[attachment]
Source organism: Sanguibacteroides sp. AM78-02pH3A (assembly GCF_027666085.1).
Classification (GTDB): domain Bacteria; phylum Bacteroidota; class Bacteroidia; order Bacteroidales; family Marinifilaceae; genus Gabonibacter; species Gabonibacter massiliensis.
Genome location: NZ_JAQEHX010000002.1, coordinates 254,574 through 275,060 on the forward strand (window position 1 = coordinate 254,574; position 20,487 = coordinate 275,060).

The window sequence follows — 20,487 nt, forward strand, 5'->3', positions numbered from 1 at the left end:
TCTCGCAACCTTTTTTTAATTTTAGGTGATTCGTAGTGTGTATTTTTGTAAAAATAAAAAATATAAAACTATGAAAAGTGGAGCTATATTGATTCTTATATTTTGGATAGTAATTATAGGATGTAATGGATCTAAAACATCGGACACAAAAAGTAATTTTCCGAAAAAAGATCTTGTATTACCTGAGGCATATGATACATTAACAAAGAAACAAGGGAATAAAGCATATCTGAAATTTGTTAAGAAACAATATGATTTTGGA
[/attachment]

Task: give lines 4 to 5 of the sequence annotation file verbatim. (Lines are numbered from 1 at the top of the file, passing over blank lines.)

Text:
The window sequence follows — 20,487 nt, forward strand, 5'->3', positions numbered from 1 at the left end:
TCTCGCAACCTTTTTTTAATTTTAGGTGATTCGTAGTGTGTATTTTTGTAAAAATAAAAAATATAAAACTATGAAAAGTGGAGCTATATTGATTCTTATATTTTGGATAGTAATTATAGGATGTAATGGATCTAAAACATCGGACACAAAAAGTAATTTTCCGAAAAAAGATCTTGTATTACCTGAGGCATATGATACATTAACAAAGAAACAAGGGAATAAAGCATATCTGAAATTTGTTAAGAAACAATATGATTTTGGA